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Home / US / 84 arrests, 226 citations and 18 clashes reported within 24 hours at a massive motorcycle rally in South Dakota

84 arrests, 226 citations and 18 clashes reported within 24 hours at a massive motorcycle rally in South Dakota



South Dakota authorities on Sunday reported the first shipment of clashes, arrests and citations from Rally Motor Sturgis in the western part of the state. The annual rally began on Friday, drawing thousands of masked riders through the streets and bars of Sturgis.

While organizers have said they expect fewer visitors than in previous years, Leader Argus reports that the number of arrests and citations has increased from last year.

Sturgis Annual Rally for Motorcyclist to be Held Amid Coronavirus Pandemic
People cheer during a concert at the Full Throttle Salon during the 80th Annual Sturgis Motor Rally on August 7, 2020 in Sturgis, South Dakota.

Michael Ciaglo / Getty Images


The Department of Public Safety reported that police made 84 arrests for driving under the influence or drug-related offenses over a 24-hour period ranging from Saturday through Sunday morning. This has come from last year, when 76 people were arrested in a similar time frame.

Police have issued even more quotes, with 226 people receiving tickets. The figure is 37 more than last year. But it seems the police are less lenient this year and are allowing fewer people with warnings.

So far, police in the region have reported 18 collisions, which is dropping from last year’s grade to 20. None have been fatal.

Disconnection of five million cases of coronavirus now set up in the US, thousands of motorcyclists converged this weekend in Sturgis for what is billed as the world’s largest cycle collection.

“I’ve been here since the beginning of July,” a person in Sturgis told CBS News. “People are tired of being at home, you know. That’s what started this rally is freedom.”

Sturgis Annual Motorcyclist Rally to be Held Amid Coronavirus Pandemic
Motorcyclists ride the main road on the 80th Annual Sturgis Road in Sturgis, South Dakota on August 8, 2020.

Michael Ciaglo / Getty Images


In June, city officials decided by a vote of eight to one to continue with the rally, reports CBS KELO associate. In an email to CBS News, Sturgis City Public Information Officer Christina Steele said that “the decision to hold the Rally came after hearing from thousands of attendees that they were coming to the event, even if it was canceled by Sturgis City.”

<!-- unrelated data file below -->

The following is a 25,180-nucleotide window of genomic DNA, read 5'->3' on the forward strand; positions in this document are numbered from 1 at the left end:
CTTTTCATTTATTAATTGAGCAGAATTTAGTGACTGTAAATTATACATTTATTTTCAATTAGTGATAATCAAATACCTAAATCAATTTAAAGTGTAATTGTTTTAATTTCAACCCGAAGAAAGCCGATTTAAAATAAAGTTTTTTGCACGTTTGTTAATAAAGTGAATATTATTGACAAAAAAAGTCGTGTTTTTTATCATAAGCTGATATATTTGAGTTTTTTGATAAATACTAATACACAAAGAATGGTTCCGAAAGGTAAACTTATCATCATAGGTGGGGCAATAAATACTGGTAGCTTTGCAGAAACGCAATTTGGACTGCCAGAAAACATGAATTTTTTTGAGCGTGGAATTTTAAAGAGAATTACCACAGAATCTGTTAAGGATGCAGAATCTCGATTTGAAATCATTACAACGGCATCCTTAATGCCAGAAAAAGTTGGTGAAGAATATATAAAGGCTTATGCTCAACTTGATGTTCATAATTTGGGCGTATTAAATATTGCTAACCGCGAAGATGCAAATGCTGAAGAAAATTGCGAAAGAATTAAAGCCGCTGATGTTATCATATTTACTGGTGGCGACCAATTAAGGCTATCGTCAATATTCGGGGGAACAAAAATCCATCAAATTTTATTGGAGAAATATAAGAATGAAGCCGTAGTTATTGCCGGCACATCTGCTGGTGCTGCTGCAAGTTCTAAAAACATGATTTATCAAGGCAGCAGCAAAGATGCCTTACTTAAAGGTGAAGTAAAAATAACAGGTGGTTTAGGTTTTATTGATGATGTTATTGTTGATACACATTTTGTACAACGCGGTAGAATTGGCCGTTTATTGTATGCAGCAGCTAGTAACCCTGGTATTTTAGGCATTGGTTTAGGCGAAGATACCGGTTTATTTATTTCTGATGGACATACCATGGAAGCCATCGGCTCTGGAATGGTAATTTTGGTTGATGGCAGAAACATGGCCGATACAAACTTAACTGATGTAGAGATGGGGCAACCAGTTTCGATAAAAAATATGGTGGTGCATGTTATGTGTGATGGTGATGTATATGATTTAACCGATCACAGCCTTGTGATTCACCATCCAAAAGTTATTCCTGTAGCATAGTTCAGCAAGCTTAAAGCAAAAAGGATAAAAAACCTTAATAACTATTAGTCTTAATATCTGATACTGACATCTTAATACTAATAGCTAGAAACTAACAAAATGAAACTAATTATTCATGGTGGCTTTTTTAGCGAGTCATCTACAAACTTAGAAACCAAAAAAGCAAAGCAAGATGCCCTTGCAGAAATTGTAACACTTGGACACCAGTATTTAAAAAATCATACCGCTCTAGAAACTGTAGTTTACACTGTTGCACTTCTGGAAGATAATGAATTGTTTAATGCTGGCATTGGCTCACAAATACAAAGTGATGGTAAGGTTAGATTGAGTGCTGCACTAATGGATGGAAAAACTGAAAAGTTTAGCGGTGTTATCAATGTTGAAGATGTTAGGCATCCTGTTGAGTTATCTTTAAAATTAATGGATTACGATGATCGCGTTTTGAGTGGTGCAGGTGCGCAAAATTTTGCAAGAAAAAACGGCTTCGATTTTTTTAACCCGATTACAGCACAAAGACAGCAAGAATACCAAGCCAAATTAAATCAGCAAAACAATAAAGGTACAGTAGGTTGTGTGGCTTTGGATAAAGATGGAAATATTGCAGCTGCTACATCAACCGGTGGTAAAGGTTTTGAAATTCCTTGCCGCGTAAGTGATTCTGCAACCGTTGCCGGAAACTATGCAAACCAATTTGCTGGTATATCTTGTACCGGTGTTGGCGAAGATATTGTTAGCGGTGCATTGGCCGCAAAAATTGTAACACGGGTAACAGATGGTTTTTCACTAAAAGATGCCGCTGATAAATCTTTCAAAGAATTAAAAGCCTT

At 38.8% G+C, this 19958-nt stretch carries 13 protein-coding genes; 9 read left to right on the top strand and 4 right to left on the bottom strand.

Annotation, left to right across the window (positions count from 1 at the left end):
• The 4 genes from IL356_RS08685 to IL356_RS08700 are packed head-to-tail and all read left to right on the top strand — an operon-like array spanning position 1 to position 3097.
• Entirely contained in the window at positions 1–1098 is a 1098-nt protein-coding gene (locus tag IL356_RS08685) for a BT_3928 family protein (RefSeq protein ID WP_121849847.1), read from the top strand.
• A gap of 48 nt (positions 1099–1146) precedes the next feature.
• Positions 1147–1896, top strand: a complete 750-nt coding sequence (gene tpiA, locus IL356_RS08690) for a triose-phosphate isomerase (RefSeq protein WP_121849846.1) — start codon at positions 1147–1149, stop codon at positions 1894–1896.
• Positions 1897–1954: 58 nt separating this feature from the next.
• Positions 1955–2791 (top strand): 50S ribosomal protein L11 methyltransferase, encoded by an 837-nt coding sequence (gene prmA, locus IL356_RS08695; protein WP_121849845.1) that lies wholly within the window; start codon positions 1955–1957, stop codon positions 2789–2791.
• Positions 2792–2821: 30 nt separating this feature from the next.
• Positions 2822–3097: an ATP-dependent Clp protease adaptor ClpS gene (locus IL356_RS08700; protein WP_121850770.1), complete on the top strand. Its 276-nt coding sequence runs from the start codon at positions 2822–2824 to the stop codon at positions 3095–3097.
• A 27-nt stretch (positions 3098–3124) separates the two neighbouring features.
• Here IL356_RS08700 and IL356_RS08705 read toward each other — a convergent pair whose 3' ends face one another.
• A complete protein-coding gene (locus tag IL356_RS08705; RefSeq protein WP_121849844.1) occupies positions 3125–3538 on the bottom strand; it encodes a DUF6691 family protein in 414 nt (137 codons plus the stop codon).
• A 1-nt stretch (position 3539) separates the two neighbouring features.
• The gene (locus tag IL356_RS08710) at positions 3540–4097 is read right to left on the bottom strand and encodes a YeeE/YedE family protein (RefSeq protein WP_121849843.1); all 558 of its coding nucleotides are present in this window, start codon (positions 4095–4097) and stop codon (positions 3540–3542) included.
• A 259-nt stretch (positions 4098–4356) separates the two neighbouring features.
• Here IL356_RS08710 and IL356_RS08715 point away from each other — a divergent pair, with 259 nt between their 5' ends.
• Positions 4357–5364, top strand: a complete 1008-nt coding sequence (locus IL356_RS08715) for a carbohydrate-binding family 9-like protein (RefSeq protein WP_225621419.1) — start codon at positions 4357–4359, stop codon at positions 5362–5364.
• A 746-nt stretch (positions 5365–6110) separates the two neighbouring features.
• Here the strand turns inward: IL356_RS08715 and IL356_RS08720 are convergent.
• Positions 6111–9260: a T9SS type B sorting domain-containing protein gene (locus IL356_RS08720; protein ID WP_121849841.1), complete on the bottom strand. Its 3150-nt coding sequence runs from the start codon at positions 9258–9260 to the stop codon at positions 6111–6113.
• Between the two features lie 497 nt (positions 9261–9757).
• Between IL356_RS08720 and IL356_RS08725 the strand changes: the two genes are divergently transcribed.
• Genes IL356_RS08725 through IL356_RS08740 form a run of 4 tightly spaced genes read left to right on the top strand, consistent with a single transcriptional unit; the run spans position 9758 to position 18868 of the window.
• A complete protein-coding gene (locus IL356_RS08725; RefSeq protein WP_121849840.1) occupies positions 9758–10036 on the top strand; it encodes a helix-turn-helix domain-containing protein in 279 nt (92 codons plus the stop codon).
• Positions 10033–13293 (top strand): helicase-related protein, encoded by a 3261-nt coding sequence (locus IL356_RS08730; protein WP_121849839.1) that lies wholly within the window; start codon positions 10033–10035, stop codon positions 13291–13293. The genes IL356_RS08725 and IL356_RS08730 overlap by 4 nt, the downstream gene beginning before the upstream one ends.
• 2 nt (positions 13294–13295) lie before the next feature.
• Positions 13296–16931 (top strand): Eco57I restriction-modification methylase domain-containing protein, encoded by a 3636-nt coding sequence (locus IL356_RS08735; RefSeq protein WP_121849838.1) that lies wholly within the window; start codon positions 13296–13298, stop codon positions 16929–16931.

In recent years, the 10-day rally in the town of Sturgis has attracted hundreds of thousands of bikers to socialize, drink and celebrate together – raising fears among some locals that this year’s version could be a widespread event.

For now, the north-central state is far from the worst hit by the COVID-19 pandemic – Meade County, where Sturgis is located, has recorded just one death from the virus, according to state health officials. But in the last two weeks, South Dakota has seen an increase in the percentage of virus tests that return positive – and former FDA commissioner Scott Gottlieb told Face The Nation that the second wave may be more difficult to control.

“It has become so pervasive across the country that it could start infecting more rural communities that are largely untouched to date,” he said.

Some of the bikers spilled in the area are coming from far more distant states.

South Dakota, the site of the famous four former presidents’ massive sculpture on Mount Rushmore – where President Donald Trump held a rally last month – is one of the few that has never ordered a blockade or insisted on wearing a mask.

Attendees at Sturgis are being encouraged, but not required, to wear masks. Few seemed to be doing this.

So far, as the city’s Main Street is filled with bicycles and bicycle-filled bars, there is little evidence of social distancing. Visitors to this 80th edition of the cycle rally already outnumber the more than 6,000 Sturgis residents married in the South Dakota hills.

The rally has long been a major economic boost for Sturgis, and vendors were taking full advantage of it on Sunday.

They pedaled T-shirts marked “I survived the crown” or “God, guns and Trump” or wore a photomontage of the president wearing a leather jacket and making an embarrassing gesture.

While some locals worried about the two-wheeled invaders, the state governor embraced them warmly.

“We are excited for visitors to see what our great state has to offer!” tweeted Kristi Noem, a Republican and a strong supporter of Trump.

Caitlin O’Kane contributed to this report.




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